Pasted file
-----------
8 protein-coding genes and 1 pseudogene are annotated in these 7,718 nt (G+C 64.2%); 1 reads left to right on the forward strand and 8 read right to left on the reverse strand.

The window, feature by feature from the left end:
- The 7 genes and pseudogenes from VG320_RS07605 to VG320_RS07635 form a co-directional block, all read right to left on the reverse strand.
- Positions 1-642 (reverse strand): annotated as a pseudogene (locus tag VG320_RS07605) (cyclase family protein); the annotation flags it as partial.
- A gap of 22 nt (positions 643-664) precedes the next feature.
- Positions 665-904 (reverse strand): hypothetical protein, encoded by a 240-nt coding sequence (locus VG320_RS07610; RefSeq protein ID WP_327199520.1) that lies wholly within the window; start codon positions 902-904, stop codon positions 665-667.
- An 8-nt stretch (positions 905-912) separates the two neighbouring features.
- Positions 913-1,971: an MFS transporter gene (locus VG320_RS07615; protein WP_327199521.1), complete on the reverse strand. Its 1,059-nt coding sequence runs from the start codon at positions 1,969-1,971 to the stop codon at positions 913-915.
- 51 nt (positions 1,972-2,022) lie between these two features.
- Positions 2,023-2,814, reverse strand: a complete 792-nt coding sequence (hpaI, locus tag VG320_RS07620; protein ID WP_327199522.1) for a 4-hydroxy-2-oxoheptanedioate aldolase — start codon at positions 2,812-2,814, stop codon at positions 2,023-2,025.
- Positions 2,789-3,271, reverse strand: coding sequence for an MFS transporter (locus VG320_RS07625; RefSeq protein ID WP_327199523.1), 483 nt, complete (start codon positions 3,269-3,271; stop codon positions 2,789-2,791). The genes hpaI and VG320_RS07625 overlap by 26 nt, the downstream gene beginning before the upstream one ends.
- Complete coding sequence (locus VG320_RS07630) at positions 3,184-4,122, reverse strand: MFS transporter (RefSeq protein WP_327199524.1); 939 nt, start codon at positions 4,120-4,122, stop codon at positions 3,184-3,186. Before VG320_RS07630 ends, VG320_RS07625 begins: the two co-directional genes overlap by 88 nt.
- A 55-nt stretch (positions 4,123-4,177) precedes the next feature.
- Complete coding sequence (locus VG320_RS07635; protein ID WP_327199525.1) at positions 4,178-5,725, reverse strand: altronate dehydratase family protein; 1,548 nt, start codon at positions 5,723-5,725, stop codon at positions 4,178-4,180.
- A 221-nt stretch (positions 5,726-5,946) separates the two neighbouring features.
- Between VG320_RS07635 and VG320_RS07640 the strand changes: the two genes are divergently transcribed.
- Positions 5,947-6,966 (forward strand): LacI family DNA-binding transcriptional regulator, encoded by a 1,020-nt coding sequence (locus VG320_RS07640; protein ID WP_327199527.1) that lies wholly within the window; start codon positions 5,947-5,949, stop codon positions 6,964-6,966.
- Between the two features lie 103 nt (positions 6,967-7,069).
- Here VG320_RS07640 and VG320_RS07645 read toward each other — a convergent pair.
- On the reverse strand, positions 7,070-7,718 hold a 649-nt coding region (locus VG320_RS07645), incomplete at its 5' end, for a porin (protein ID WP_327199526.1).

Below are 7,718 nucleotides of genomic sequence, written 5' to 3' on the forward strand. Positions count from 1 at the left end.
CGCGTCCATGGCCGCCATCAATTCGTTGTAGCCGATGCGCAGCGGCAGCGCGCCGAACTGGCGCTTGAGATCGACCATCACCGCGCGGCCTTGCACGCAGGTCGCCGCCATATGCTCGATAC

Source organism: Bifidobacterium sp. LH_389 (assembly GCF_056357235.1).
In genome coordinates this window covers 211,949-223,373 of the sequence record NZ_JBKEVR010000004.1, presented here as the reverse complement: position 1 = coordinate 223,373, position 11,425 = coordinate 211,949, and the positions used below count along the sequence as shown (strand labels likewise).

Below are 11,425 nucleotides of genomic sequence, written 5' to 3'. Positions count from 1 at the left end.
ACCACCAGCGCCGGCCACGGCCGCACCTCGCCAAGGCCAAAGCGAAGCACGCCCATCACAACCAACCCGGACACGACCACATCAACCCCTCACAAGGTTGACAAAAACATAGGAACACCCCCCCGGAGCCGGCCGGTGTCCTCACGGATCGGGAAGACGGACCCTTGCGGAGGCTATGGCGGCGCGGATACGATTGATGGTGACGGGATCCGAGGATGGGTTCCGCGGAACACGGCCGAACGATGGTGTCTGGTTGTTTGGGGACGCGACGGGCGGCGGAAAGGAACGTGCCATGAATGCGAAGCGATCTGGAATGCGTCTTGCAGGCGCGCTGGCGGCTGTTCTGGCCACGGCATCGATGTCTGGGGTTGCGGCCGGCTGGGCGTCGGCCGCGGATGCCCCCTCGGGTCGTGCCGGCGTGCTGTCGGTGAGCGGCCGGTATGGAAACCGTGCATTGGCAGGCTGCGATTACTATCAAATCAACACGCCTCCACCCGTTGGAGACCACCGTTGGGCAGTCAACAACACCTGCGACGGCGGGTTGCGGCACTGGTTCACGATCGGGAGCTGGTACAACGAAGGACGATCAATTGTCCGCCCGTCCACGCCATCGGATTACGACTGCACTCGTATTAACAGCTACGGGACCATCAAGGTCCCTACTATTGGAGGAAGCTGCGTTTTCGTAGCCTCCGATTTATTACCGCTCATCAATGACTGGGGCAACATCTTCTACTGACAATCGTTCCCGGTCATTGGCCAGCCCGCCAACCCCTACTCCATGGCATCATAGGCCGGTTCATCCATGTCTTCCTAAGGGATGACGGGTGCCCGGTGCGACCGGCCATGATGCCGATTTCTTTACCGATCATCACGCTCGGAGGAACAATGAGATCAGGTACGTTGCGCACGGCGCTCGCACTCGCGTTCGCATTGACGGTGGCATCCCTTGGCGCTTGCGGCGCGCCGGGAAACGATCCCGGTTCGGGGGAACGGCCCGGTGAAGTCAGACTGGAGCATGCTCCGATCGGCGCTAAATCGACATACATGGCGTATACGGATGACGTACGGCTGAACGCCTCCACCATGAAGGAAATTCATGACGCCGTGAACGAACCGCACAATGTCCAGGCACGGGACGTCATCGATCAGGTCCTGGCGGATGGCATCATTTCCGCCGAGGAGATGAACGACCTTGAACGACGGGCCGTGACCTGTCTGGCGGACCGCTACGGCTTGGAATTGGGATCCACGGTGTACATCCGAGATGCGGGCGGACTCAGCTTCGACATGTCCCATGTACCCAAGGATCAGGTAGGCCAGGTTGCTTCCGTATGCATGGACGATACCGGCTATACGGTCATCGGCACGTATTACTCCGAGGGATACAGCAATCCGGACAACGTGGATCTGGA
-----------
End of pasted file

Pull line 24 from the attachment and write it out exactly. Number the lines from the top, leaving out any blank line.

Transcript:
In genome coordinates this window covers 211,949-223,373 of the sequence record NZ_JBKEVR010000004.1, presented here as the reverse complement: position 1 = coordinate 223,373, position 11,425 = coordinate 211,949, and the positions used below count along the sequence as shown (strand labels likewise).